One of the things that Charles Mansion shares with a similarly named notorious cult leader and mass murderer is his sense of family.
The band that has officially been making psychedelic rock music out of a lumber warehouse for a year-and-a-half, but their bond runs deeper than that.
J.D. Carraway, Mike Bickert, Joshua Theobald and Brendon Pommier had been floating around each other in the Kelowna music scene for years before they decided to start something together. Originally playing under the name Death by Misadventure in honour of The Rolling Stones member Brian Jones’ death certificate, their new name came after a friend mentioned the play on words with Charles Manson’s name and it stuck.
“Death by misadventure was a mouthful,” said singer and lead guitarist Theobald. “Charles Mansion worked because he was this big nefarious figure in the ’60s and we take a lot of inspiration from the psychedelic era… but we are not a big fan of Manson.
“It’s a morbid fascination using ghoulish overkill, it’s very tongue in cheek.”
Now recording their second EP the band says they wouldn’t have had a first one if it wasn’t for a last minute submission to be part of the line up for Breakout West. Instead of going to a studio, they returned to the lumber warehouse, set up microphones and recorded five songs in six hours.
“A 10,000 square-foot warehouse filled with lumber and plywood is really interesting for the acoustics. We practice there and we are comfortable, we hired a guy with a mobile studio, we set up mics all over the place and one very special microphone as well,” said guitarist and vocals Carraway.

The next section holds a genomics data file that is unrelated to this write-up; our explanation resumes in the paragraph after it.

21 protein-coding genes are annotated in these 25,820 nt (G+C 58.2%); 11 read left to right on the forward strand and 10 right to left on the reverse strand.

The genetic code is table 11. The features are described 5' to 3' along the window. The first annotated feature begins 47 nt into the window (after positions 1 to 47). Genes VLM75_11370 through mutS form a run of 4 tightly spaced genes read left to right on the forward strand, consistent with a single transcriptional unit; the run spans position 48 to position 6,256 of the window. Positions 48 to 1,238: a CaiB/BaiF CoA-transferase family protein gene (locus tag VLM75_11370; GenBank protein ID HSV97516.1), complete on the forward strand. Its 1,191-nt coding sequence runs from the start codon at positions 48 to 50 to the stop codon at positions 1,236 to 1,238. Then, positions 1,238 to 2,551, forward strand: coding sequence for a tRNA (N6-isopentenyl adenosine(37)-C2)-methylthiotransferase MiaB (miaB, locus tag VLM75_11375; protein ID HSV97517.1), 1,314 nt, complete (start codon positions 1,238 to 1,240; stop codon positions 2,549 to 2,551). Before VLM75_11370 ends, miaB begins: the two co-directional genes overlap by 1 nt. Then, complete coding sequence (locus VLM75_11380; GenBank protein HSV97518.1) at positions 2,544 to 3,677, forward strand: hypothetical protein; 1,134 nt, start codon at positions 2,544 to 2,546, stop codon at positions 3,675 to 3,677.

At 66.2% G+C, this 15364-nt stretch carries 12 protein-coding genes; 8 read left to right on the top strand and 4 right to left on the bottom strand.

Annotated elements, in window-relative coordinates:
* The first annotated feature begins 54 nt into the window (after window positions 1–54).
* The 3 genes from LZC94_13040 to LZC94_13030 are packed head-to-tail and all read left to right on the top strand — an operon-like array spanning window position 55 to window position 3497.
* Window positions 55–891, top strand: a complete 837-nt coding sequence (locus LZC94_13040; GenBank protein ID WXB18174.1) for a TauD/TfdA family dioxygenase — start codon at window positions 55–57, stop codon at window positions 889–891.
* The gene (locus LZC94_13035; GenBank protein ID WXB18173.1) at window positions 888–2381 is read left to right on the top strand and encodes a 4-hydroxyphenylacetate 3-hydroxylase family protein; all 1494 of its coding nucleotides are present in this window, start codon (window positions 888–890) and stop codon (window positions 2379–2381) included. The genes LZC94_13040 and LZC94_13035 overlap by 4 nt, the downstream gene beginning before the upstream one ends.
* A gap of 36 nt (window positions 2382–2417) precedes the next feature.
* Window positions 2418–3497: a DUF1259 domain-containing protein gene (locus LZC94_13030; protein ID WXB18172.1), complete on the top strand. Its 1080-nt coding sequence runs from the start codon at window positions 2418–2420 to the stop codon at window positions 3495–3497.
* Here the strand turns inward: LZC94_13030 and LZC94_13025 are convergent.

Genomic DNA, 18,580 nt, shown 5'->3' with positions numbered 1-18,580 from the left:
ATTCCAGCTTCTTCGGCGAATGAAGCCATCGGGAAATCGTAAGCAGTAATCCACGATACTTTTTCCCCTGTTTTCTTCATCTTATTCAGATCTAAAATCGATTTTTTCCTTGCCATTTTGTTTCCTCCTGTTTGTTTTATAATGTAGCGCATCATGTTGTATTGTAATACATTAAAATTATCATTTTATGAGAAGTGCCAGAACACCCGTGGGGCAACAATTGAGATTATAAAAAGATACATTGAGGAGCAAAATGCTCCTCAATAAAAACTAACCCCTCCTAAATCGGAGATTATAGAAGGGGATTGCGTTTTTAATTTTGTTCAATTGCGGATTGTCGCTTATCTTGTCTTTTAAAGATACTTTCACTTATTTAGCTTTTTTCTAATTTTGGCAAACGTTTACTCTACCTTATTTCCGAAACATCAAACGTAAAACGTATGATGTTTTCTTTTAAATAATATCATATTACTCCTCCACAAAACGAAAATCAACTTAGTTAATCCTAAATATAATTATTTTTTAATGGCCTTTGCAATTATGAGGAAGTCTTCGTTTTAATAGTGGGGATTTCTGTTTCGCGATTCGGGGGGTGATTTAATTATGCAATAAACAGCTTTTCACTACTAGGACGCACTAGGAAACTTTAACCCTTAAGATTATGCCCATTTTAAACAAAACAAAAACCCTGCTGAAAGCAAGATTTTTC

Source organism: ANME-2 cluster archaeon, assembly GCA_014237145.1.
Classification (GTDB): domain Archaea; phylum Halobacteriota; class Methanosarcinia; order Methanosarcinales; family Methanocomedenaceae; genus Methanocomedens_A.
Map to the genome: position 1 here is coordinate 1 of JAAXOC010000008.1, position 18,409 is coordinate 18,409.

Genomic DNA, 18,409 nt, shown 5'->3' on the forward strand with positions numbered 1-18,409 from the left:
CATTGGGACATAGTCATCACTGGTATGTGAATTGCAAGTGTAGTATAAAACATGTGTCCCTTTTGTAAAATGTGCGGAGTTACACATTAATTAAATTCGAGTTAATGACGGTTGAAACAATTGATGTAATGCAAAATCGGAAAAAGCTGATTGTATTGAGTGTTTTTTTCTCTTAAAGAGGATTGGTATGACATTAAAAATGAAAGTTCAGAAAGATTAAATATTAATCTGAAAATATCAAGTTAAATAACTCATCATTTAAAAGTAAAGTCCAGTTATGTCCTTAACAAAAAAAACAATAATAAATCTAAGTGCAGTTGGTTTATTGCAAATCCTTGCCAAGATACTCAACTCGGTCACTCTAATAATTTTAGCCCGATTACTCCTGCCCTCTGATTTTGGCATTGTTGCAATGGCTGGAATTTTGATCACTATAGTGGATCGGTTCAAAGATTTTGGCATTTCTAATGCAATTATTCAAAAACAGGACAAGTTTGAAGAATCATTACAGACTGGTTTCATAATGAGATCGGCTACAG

The special microphone, a Trash Can Mic stand that their second EP is now named after.
“It removed the sterilization that happens when going into a studio,” said Carraway.
“The way we play our music is essentially for the live shows. So to go in and do a studio album we would have to track the songs is not really what we wanted,” said drummer Bickert.
The band describes themselves as the most easy going rock band when it comes to song writing. Thriving in collaboration and experimentation. Regularly finding their next song in a warm ups.
“Writing songs come together so quick, you play a little jam before and you have the rumblings of a song then you think on it for another day or two and you have a song,” said Bickert.
All members write the songs that are feed into their desert rock influenced, guitar heavy sound, that they are starting to gather a following from.
“We don’t have stage personas, it’s just truly about the music,” said bassist Pommier who is always bare-foot on stage with his long hair covering his face.
This summer they cemented themselves in Kelowna music history they kicked off their first annual Tune it Down Turn it Up festival in August. They were able to procure one of their musical idols on the line-up, Eagles of Death Metal guitarist, Dave Catching.
“What is really cool for us is that we are students of the desert rock scene, Palm Desert… We are disciples of the whole desert scene, so we reached out to Dave Catching and he responded. It’s someone that we love and grew up to, it’s awesome. It’s like we are getting approval from the gods which we seek approval from,” said Carraway.
Catching is confirmed to return for the second year of the festival, that will happen once again during a hot August weekend.
Charles Mansion played their final show at Fernando’s Pub Dec. 29 before embarking on their next career move, Vancouver. The band will be following Carraway after he was given a promotion by his company.
He says he was more worried that the band wouldn’t come with him than anything else.
“We are keeping the band together, it’s too good to walk away from,” said Theobald.
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